A poster Kevork wrote this on December 12, 2012 in AW’s thread “The Evil That We Do Not Know: ‘Medz Yeghern’ and the ‘Old Language’”, with which I fully agree:

      “[…]the purpose of changing terminology by the Turkish lobby is to get away with their crime, and we must be very careful. If we are not, pretty soon this phrase will be used to un-legalize something which Turkey is legally liable for, that is, Genocide. Being guilty of genocide and being guilty of massacre are not equivalent. The former has legal implications, the latter not. […] I must say I am surprised at the Armenian authors using this un-legal term [medz yeghern].”

  34. TO ARx:

    HOLOCAUST VS. YEGHERN
    What you say about the comparative meanings of “holocaust” and “yeghern” is simply wrong. The fundamental meaning of yeghern (crime, evil) is at least as close to the concept of genocide as the fundamental meaning of holocaust (the complete burning of something). A little time spent looking into the relevant sources, like dictionaries and historical writings, would show that both words have gone through a similar evolution from a narrower meaning to a broader one designating genocide.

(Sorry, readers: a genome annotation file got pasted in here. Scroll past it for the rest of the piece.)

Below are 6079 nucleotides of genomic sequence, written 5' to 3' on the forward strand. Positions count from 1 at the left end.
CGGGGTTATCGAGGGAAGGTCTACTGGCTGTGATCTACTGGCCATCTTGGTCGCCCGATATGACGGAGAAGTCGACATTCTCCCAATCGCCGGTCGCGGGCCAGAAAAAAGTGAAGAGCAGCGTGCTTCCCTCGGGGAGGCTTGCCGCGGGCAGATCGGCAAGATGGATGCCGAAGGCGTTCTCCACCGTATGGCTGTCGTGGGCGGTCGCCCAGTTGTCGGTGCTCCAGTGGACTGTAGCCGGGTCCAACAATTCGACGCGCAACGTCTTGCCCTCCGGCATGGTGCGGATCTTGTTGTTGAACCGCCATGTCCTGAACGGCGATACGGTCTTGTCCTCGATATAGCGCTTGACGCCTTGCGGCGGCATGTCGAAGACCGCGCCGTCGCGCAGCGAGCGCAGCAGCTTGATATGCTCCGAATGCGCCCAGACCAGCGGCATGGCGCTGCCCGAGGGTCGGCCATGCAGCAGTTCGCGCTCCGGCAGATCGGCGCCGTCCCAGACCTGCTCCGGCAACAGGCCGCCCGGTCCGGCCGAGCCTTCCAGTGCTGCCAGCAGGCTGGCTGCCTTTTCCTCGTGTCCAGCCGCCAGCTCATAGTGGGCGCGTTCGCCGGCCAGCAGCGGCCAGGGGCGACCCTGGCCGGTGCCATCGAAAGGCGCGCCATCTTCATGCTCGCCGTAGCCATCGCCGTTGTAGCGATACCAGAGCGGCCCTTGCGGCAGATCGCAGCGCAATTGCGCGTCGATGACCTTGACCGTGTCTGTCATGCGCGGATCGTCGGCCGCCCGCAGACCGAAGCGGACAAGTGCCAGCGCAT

And there is a significant contradiction in what you say about yeghern. In the first paragraph you once more erroneously equate yeghern with “calamity’. Then, in your 4th paragraph you “do not deny” (and therefore, presumably, accept) that yeghern means mass murder. But then, to hedge your bets, you add in “calamity” again! You can’t have it both ways. The two words belong to different semantic fields.
    You still haven’t cited one English-Armenian dictionary that gives the word yeghern for calamity!

    ADANA MASSACRES AND YEGHERN
    Furthermore, your statement that the Adana massacres were never referred to with the word yeghern is totally false. This is just another example of your inventing your “facts” as you go along. It is so easy to do, isn’t it? No research required! And if no one challenges them, so much the better!

    MEDZ YEGHERN AS “ADJECTIVAL CLAUSE” !
    Here we find a shining example of your invention of “fact”: your declaration that Medz Yeghern is merely an “adjectival phrase”! This is a device you have used several times now (and even influenced one other commenter to blindly parrot). Nice work! Where did you stumble on that clever idea? However, Medz Yeghern is not an”adjectival phrase” at all! It is a PROPER NOUN!

    • Diran,

      I think you merely manipulate with quintessence in order to support your counterargument.